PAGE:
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Shaw Breaks 14.1 World Record With 714 Ball Run

Jayson Shaw Photo: Pete Marovich/American Reportage

In March of 1954, Willie Mosconi ran 526 balls during an exhibition match in Springfield, Ohio. After pocketing that 526th ball, the great Mosconi unscrewed his cue and called it a day. Sixty-five years later, that record was broken by US Open 9-Ball Champion John Schmidt when he ran 626 balls during an attempt to break the longstanding record. Less than three years later, the bar has been set even higher after “Eagle Eye” Jayson Shaw ran 714 on January 18th as part of the Legends of Pocket Billiards 14.1 High Run challenge at the Street Lights Billiards Academy in Alexandria, Virginia.

Legends of Pocket Billiards founder Bobby Chamberlain was the man to make all of this happen, as he combined his love for 14.1 Straight Pool with an assist from Street Lights owner Deon Chapman. “I love pool itself. I’ve been wanting to put something together special for 20 years” said Chamberlain. “I’ve played a lot of straight pool. What would happen if we let top players finish their runs and really see what they can do. Other events always got stopped because of time constraints. So let’s see what happens if these runs had the chance to continue. Mosconi used to run 100 or 150 in an exhibition and then quit. What could he have ran if he had a chance to continue all of those runs” he continued.

The final part of the challenge came together with local player Deon Chapman opened up his private academy, The Street Lights Billiards Academy. “I finally had a facility to get it done” said Chamberlain. With Chapman on board for “whatever you want to do”, Chamberlain started reaching out to players.

Shaw was not the first top pro to visit Street Lights Billiards Academy to take a swing at breaking Schmidt’s record. Shane van Boening was the first when he spent a week in Virginia shooting for the record back in November. The best that the South Dakota Kid could do though, was a run of 308.

Russian World Champion Ruslan Chinahov was next and he also came up short, not able to score a run higher than 300 in November.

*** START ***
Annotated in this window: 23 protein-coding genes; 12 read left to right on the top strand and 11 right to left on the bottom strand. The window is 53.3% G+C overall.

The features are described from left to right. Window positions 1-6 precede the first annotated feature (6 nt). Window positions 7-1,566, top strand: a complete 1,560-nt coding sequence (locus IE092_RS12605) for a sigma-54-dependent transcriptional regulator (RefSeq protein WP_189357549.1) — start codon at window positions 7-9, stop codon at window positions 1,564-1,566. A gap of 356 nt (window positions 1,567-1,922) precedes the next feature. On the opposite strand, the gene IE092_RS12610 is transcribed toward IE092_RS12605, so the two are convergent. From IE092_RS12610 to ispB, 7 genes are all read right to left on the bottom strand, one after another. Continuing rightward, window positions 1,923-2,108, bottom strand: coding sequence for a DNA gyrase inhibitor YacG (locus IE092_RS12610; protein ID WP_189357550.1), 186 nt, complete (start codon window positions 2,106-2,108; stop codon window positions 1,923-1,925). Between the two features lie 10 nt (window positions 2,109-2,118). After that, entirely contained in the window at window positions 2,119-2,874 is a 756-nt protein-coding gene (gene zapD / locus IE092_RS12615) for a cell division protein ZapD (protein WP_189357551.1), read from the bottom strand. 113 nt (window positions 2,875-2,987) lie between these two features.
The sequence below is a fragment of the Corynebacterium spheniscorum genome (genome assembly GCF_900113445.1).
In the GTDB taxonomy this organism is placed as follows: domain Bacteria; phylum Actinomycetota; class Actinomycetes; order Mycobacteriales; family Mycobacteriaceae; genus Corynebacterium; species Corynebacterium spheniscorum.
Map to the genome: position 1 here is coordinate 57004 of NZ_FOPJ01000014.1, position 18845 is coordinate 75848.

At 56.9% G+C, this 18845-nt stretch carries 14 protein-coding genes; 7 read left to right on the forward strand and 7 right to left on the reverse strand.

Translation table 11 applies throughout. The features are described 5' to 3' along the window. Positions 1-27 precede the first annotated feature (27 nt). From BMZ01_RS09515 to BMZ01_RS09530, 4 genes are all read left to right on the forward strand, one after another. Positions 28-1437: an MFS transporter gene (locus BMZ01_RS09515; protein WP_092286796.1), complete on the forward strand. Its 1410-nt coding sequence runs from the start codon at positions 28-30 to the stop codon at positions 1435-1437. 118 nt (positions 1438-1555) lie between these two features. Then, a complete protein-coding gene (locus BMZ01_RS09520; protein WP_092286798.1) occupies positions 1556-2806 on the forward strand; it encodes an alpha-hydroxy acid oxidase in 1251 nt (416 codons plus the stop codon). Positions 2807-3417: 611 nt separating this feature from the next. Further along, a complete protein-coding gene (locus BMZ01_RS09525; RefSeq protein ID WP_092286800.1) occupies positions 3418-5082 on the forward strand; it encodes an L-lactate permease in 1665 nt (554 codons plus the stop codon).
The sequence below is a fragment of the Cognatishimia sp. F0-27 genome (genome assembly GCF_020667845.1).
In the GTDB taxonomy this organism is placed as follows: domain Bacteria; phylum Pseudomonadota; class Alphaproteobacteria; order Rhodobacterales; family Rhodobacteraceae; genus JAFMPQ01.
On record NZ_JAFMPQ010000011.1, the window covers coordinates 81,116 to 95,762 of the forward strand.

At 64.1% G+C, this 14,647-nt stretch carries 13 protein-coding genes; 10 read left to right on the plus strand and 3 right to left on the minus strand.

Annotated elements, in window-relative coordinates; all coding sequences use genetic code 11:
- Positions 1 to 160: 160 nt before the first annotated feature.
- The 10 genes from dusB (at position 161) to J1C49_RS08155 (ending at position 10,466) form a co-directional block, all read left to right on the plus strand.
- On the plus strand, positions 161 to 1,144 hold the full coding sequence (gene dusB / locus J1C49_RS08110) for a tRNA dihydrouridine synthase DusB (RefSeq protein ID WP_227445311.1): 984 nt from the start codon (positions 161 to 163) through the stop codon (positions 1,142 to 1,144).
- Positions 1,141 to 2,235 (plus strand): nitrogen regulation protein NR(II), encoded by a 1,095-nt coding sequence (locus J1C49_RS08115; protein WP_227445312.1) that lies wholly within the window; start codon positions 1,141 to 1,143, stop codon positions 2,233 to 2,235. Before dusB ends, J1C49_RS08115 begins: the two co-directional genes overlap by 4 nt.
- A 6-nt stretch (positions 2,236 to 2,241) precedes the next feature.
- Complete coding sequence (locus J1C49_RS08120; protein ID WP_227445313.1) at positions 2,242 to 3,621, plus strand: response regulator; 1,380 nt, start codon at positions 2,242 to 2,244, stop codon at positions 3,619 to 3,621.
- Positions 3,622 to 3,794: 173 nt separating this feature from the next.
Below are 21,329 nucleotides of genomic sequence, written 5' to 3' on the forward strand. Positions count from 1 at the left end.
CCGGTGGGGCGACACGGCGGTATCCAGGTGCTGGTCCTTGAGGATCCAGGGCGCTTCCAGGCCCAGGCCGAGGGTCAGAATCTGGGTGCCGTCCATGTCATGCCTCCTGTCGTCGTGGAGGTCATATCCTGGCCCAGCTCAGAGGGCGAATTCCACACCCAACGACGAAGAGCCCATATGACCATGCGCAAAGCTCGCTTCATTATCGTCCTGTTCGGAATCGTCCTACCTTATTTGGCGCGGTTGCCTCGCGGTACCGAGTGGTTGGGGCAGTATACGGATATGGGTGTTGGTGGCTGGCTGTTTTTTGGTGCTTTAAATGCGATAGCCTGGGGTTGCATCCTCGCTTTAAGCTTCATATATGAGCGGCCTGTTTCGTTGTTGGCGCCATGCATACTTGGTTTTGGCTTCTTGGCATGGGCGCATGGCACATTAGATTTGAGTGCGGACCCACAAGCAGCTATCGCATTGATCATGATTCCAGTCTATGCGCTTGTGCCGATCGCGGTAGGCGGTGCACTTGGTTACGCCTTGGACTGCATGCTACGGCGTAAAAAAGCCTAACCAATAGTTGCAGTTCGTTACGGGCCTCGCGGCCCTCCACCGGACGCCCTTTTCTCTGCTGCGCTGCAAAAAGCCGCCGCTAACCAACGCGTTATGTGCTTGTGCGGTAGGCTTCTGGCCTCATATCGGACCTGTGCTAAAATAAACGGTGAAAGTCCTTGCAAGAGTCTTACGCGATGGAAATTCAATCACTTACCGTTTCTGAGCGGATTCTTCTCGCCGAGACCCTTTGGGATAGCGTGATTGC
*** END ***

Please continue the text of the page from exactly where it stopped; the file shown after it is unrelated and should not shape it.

Earl Strickland combined exhibitions with attempts to break the record over five days, but could only manage a run of 238 balls.

Jayson Shaw was scheduled to give it a try back in December but taking his place as Most Valuable Player at the Mosconi Cup again was a higher priority. “I saw Shane and Earl try it, and Bobby was asking me to go. I didn’t have time after Mosconi Cup so I canceled the trip” said Shaw. After seeing Chamberlain in January at the Turning Stone Classic, Jayson re-scheduled a five-day attempt to break the record.

“I wanted to play for 10 days, but I only had 5 days with Derby coming up” Shaw explained. “I was
trying to play 12-13 hours a day to get it done. On the first day, I had over five 200 ball runs. Lots of big runs, but I kept getting stuck in weird situations. I’d get jammed in the stack or stuck on a ball” he said.

Shaw said he started seeing things more clearly on day two and he started running balls like he knew he was capable of, but he still kept coming up short. The longest run that Shaw could muster over his five days was 407 balls and Shaw had to get back home. “He was done trying,” said Chamberlain. “We went to eat and Jayson said he thought he was close but he didn’t want to miss getting his daughter to school.”

“I couldn’t keep going. My body was sore. I thought maybe I just need to come back another time” said Shaw. Stopping for dinner on the way home, Shaw had what would be an important conversation with his wife Ara. “I felt like I was right there. I thought when I get to 30, it will all change” he reached out to Chamberlain to try one more day. “Jayson texted and said he wanted to try it for one more night. I couldn’t stand it. He wanted to run 500”

Shaw ran eleven racks in his first attempt (154 balls) but missed his break ball. Then it happened. “I didn’t know he was keeping track, but when he made 527 he stopped and celebrated, “ said Chamberlain. “I was just worried that I might have kept the wrong score. I hoped he would just keep running. Jayson knew it and he was the one who celebrated”. “I was always keeping track of the score. Even if I don’t want to see it, it’s right there at my feet. I saw it every time I walked back to the chair,” said Shaw.

As the balls kept falling, the records were toppled. “626 was not his only target,” Chamberlain said.

“At 680 or 690, the way the balls were opening up, I thought I could run 1,000,” said Shaw. “I had already beat all the numbers that were out there. There was no pressure and I was free stroking. I broke the balls open at 714 and the cue ball went through the stack, bottom rail, and the length of the table to scratch. If that doesn’t go, who knows what I could run”.

Shaw commented after he got back home and got his daughter to school, “I don’t think it has really sunk in what I did. I felt drunk after I finished. It feels like it was five days of torture. I have blisters on my fingers and my feet, and I slept for twelve hours when I got home”.

Chamberlain has made a public statement regarding the video of this amazing run: “We have a perfect unedited original high-definition recording that is secure and ready for the BCA to validate and certify, this is our first objective. Once that task is complete, we will look at the best options to showcase this world record-breaking run to the world.”

Chamberlain says that Shaw’s record-breaking run is not the end of his 14.1 challenge. He has Fedor Gorst scheduled for March and says he has interest from Darren Appleton and Corey Deuel. “Filler wants to play for 2-3 weeks,” he says. “And I have put out feelers to Niels and Thorsten” Until then though. Chamberlain says he is “Happy for Jayson and for the pros getting interested in straight pool again”.